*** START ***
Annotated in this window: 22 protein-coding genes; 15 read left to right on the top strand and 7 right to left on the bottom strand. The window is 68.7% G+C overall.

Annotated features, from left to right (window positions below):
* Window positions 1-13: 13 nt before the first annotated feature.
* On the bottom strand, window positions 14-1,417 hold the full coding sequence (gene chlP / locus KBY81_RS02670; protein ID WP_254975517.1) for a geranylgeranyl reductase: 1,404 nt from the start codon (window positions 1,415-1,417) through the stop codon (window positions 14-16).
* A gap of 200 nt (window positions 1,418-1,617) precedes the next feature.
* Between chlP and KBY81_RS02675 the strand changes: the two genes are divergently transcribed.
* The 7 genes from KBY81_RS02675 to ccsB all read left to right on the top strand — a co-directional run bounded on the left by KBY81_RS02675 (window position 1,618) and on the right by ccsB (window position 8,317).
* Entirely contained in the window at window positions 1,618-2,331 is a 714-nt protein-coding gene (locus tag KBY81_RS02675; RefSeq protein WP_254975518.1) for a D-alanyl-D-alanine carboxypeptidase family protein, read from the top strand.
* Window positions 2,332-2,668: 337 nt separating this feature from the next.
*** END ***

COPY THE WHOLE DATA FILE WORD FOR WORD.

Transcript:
Annotated in this window: 22 protein-coding genes; 15 read left to right on the top strand and 7 right to left on the bottom strand. The window is 68.7% G+C overall.

Annotated features, from left to right (window positions below):
* Window positions 1-13: 13 nt before the first annotated feature.
* On the bottom strand, window positions 14-1,417 hold the full coding sequence (gene chlP / locus KBY81_RS02670; protein ID WP_254975517.1) for a geranylgeranyl reductase: 1,404 nt from the start codon (window positions 1,415-1,417) through the stop codon (window positions 14-16).
* A gap of 200 nt (window positions 1,418-1,617) precedes the next feature.
* Between chlP and KBY81_RS02675 the strand changes: the two genes are divergently transcribed.
* The 7 genes from KBY81_RS02675 to ccsB all read left to right on the top strand — a co-directional run bounded on the left by KBY81_RS02675 (window position 1,618) and on the right by ccsB (window position 8,317).
* Entirely contained in the window at window positions 1,618-2,331 is a 714-nt protein-coding gene (locus tag KBY81_RS02675; RefSeq protein WP_254975518.1) for a D-alanyl-D-alanine carboxypeptidase family protein, read from the top strand.
* Window positions 2,332-2,668: 337 nt separating this feature from the next.